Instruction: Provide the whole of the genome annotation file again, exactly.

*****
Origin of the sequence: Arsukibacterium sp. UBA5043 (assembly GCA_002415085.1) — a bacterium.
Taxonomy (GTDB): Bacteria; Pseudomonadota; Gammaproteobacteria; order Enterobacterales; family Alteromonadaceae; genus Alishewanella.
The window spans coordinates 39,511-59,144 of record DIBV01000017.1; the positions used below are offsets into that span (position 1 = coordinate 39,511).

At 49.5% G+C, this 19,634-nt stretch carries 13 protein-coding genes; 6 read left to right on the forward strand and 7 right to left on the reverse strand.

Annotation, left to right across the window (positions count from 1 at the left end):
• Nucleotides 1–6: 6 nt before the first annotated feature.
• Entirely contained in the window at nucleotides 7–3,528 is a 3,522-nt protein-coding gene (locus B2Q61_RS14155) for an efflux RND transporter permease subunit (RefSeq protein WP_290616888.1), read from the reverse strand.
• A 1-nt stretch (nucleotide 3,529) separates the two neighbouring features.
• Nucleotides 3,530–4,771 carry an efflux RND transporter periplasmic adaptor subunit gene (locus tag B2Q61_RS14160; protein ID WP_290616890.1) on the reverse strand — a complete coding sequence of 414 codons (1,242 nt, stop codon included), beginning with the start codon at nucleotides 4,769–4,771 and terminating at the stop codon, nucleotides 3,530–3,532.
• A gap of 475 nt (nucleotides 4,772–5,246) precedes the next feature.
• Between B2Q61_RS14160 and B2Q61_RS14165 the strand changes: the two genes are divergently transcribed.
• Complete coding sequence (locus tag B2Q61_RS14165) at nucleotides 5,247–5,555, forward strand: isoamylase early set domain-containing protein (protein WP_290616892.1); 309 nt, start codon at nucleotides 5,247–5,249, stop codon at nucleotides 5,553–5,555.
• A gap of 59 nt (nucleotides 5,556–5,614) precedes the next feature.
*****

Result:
Origin of the sequence: Arsukibacterium sp. UBA5043 (assembly GCA_002415085.1) — a bacterium.
Taxonomy (GTDB): Bacteria; Pseudomonadota; Gammaproteobacteria; order Enterobacterales; family Alteromonadaceae; genus Alishewanella.
The window spans coordinates 39,511-59,144 of record DIBV01000017.1; the positions used below are offsets into that span (position 1 = coordinate 39,511).

At 49.5% G+C, this 19,634-nt stretch carries 13 protein-coding genes; 6 read left to right on the forward strand and 7 right to left on the reverse strand.

Annotation, left to right across the window (positions count from 1 at the left end):
• Nucleotides 1–6: 6 nt before the first annotated feature.
• Entirely contained in the window at nucleotides 7–3,528 is a 3,522-nt protein-coding gene (locus B2Q61_RS14155) for an efflux RND transporter permease subunit (RefSeq protein WP_290616888.1), read from the reverse strand.
• A 1-nt stretch (nucleotide 3,529) separates the two neighbouring features.
• Nucleotides 3,530–4,771 carry an efflux RND transporter periplasmic adaptor subunit gene (locus tag B2Q61_RS14160; protein ID WP_290616890.1) on the reverse strand — a complete coding sequence of 414 codons (1,242 nt, stop codon included), beginning with the start codon at nucleotides 4,769–4,771 and terminating at the stop codon, nucleotides 3,530–3,532.
• A gap of 475 nt (nucleotides 4,772–5,246) precedes the next feature.
• Between B2Q61_RS14160 and B2Q61_RS14165 the strand changes: the two genes are divergently transcribed.
• Complete coding sequence (locus tag B2Q61_RS14165) at nucleotides 5,247–5,555, forward strand: isoamylase early set domain-containing protein (protein WP_290616892.1); 309 nt, start codon at nucleotides 5,247–5,249, stop codon at nucleotides 5,553–5,555.
• A gap of 59 nt (nucleotides 5,556–5,614) precedes the next feature.